Can One Experience Change Us Forever?
Heather Mallick has a haunting article in the Toronto Star today that several colleagues have forwarded to me today. The mother of one of the children in the Newtown shooting insisted on an open casket. She hopes it will change people’s attitudes about gun violence.
Noah Pozner, 6, was one of the 20 child victims in the Sandy Hook shooting in Newtown, Conn., on Dec. 14. All the dead were shot between three and 11 times. Tiny Noah took 11 bullets. His mother, Veronique, insisted on an open coffin, Naomi Zeveloff reported in the Jewish Daily Forward.
You’ll probably remember Noah. He was a happy little guy with beautiful heavily lashed eyes and a cheerful smile. In his coffin, there was a cloth placed over the lower part of his face.
“There was no mouth left,” his mother told the Forward. “His jaw was blown away.”
She put a stone in his right hand, a “clear plastic rock with a white angel inside.” She wanted to put a matching stone in his left hand but he had no left hand to speak of.
Parents of the dead children were advised to identify them from photographs, such was the carnage. But every parent reacts differently. Veronique Pozner did the most difficult thing. She asked to see the body. Zeveloff asked her why.
“I owed it to him as his mother, the good, the bad and the ugly,” she said. “. . . And as a little boy, you have to go in the ground. If I am going to shut my eyes to that I am not his mother. I had to bear it. I had to do it.”
When the governor of Connecticut arrived, she brought him to see Noah in the open casket. “If there is ever a piece of legislation that comes across his desk, I needed it to be real for him.” The governor wept.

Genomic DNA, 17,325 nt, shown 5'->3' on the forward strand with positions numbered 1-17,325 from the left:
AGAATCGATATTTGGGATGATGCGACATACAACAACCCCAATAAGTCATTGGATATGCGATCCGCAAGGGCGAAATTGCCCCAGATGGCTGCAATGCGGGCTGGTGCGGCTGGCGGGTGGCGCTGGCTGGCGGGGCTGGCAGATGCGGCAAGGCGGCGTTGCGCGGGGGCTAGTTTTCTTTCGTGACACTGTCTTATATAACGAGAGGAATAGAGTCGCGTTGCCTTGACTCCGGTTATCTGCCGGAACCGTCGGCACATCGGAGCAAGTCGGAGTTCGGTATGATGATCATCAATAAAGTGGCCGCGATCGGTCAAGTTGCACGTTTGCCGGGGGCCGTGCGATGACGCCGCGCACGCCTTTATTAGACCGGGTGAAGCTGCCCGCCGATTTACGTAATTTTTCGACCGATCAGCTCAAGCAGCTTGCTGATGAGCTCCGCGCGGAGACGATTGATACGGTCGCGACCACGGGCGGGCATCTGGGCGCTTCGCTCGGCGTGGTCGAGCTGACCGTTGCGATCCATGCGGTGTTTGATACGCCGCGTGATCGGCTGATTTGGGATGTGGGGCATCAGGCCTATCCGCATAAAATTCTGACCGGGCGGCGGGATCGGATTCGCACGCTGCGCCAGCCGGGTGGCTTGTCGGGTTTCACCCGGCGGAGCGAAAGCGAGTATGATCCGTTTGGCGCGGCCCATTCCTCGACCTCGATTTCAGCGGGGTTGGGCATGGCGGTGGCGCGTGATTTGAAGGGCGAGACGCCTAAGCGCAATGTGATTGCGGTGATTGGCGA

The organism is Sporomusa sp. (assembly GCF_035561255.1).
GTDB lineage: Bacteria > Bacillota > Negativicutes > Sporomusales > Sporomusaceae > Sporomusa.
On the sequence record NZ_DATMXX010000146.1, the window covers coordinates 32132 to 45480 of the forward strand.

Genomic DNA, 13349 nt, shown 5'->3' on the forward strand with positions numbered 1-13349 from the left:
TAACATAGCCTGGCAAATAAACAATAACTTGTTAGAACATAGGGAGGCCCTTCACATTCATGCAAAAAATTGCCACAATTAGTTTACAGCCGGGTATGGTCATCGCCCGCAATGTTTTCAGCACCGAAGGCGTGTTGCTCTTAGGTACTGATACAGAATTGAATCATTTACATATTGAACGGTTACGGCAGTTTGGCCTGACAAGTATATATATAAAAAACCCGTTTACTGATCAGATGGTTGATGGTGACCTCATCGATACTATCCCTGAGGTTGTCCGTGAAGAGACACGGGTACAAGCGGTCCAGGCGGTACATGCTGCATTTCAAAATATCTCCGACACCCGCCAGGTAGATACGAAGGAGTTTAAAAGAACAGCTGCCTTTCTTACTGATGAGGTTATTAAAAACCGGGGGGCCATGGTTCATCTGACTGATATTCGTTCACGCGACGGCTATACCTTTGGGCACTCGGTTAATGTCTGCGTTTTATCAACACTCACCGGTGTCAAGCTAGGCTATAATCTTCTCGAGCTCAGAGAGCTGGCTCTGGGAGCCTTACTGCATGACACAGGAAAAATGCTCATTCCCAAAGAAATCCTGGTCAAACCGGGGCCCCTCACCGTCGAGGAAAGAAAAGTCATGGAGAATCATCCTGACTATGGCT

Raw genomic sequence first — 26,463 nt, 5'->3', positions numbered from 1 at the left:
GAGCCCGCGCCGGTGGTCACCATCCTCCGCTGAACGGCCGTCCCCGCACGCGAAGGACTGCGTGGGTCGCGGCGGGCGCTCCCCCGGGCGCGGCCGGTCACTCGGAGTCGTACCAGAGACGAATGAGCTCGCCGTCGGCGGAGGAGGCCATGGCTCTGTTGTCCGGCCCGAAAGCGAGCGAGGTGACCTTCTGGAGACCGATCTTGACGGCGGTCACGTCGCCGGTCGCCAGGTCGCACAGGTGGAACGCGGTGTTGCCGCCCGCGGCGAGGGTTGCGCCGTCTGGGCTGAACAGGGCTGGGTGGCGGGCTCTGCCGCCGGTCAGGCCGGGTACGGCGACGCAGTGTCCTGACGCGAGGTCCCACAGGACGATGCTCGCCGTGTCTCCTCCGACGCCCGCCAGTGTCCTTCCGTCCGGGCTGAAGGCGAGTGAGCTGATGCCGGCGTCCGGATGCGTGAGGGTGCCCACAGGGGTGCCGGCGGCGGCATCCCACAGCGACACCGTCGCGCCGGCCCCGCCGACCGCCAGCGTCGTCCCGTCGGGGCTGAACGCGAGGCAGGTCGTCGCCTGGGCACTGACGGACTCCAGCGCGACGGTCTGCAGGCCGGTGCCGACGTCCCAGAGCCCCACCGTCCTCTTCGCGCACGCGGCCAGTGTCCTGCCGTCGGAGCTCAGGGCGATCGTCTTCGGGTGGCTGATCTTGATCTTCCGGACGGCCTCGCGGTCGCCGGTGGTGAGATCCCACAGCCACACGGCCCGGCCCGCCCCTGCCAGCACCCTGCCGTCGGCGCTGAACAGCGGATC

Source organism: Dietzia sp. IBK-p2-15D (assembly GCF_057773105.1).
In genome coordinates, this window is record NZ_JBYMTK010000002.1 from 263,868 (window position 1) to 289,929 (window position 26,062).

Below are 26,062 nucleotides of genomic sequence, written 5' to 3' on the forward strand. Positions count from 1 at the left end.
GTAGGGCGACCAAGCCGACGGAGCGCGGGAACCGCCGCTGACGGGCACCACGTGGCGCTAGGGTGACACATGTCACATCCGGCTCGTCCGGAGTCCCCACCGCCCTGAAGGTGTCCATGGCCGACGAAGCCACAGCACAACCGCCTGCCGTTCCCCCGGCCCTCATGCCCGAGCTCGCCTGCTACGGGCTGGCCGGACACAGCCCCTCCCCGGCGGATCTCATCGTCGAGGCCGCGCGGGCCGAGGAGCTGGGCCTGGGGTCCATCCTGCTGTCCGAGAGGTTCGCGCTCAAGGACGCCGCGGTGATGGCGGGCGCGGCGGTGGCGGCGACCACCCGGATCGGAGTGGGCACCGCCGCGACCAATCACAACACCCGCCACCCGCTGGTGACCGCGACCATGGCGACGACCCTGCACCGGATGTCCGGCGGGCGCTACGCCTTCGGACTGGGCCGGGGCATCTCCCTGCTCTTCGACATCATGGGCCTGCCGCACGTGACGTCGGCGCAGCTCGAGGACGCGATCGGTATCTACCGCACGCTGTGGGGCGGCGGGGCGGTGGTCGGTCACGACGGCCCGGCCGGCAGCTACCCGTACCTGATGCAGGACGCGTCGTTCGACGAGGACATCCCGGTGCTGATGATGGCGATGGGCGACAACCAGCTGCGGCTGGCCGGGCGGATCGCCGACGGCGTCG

Seeing for one’s self indeed can change us for life. For myself two incidents in my life changed me for the better:
The first is growing up in Yonkers in a working class neighborhood. When I was about 12 or 13, a young man was shot in my neighborhood, three houses away from my own apartment building. Ricky, who I didn’t know personally, had broken up a fight between two kids who were arguing over a baseball bat. The kids went home and told their father what happened and the father came out with a shotgun and killed him. It was horrible. From my window I watched them lift the stretcher into the ambulance. Ricky, still alive, barely, lay there mouth agape. I looked at my dad and said, “What the hell? This guy is going to die over a baseball bat. And why does this guy have a shotgun in his house anyway?” The guy beat the rap. Got off on self defense and received community service. I made a decision at that point of my life that I wanted to make sure that nobody would ever be robbed of justice again, if I could help it.
And sometimes, I feel…well…powerless to help those caught in injustice.
The second was my experience of Nicaragua. I made four trips to Managua, to work at an orphanage. We also went to a place called Chureca, the garbage dump. People lived in Chureca and I have never imagined such poverty. Cardboard used for walls with the word “Basura” on it. Animals roaming free, dogs, chickens, pigs in people’s houses. Many died of malnutrition and stomach cancer was also prevalent. I thought to myself, “I’m trying to live in solidarity here, but nobody should ever have to live this way.” It robbed everyone of their dignity, and they grasped on to whatever they could to retain it. We brought supplies, baby formula, foodstuffs and more…but it would never be enough.
My journal entry as I travelled home, said a simple phrase,
“Poverty shouldn’t exist. And in a country as rich as ours, we don’t come close to knowing real poverty.”
I took pictures that day in Nicaragua, like the one above and the picture of Ricky burned in my mind continues to remind me of the senselessness of needless death and destruction.
St Ignatius reminds us that we need to revisit “the pictures” of our previous day and then let those moments lead us into deeper contemplation over the consolations and desolations of our lives. Then, and perhaps only then, we can make a firm amendment to change for the better.
Today we pray to remember the pictures that change our lives. May those who see the violence have their heart changed, especially as we remember these children, Noah in particular. We remember those who die needlessly in war, war that our country has sanctioned and continues to destroy peace. And we pray for the poor, who suffer needlessly because of greed. May God teach us to solve the problems of peace and justice because we have seen injustice. May that experience bring us to work harder for the dignity of humankind. Amen.